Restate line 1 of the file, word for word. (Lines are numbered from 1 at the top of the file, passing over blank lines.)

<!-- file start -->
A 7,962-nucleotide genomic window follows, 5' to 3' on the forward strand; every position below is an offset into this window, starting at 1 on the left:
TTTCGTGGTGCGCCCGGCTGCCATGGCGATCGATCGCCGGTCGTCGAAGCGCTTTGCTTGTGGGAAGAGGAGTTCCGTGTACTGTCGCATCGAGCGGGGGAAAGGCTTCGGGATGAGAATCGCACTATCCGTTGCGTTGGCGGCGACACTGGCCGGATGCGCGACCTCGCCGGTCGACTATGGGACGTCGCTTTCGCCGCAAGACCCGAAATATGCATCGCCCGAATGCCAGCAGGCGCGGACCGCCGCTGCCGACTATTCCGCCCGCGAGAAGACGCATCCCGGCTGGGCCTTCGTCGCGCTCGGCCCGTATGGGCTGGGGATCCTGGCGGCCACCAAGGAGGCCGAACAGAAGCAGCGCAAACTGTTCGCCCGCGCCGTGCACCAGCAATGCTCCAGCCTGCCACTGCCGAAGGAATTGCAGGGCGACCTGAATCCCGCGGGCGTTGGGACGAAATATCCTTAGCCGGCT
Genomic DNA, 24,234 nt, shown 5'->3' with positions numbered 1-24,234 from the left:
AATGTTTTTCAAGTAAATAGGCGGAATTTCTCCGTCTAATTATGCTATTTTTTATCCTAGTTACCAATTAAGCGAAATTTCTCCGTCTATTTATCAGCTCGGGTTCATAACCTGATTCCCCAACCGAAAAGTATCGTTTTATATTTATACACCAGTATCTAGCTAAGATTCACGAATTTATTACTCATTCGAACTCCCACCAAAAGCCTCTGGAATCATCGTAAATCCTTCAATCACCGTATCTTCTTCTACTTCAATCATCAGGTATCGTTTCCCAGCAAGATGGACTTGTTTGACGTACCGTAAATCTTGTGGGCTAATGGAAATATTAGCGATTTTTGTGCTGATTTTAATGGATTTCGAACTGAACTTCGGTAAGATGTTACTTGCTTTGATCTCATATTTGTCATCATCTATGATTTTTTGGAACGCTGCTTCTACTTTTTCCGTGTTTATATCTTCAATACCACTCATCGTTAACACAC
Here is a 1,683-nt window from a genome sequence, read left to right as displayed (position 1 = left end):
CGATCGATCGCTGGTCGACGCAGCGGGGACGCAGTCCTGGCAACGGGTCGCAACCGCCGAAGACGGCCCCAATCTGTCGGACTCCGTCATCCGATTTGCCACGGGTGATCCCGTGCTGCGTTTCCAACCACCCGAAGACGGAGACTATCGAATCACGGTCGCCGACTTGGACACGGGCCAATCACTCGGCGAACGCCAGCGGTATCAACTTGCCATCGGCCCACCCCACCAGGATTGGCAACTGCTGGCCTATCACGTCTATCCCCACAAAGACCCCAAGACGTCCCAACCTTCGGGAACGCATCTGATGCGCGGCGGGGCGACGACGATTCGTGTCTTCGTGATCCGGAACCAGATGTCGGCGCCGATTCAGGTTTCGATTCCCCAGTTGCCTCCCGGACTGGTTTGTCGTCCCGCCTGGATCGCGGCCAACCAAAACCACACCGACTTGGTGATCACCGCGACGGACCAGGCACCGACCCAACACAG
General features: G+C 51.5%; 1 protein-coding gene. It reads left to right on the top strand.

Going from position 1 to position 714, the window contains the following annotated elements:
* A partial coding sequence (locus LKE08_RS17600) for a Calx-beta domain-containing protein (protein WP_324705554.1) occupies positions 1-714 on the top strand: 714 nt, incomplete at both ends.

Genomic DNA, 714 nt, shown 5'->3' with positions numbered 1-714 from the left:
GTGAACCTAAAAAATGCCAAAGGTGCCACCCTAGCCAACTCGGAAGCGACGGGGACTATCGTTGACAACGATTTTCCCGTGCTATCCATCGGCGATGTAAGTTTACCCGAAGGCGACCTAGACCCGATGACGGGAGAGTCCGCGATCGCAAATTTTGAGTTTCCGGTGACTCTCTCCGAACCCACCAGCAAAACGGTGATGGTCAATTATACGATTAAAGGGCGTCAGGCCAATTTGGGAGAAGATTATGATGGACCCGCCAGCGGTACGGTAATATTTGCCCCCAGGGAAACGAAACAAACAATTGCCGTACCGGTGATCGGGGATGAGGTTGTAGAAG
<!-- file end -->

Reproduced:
A 7,962-nucleotide genomic window follows, 5' to 3' on the forward strand; every position below is an offset into this window, starting at 1 on the left: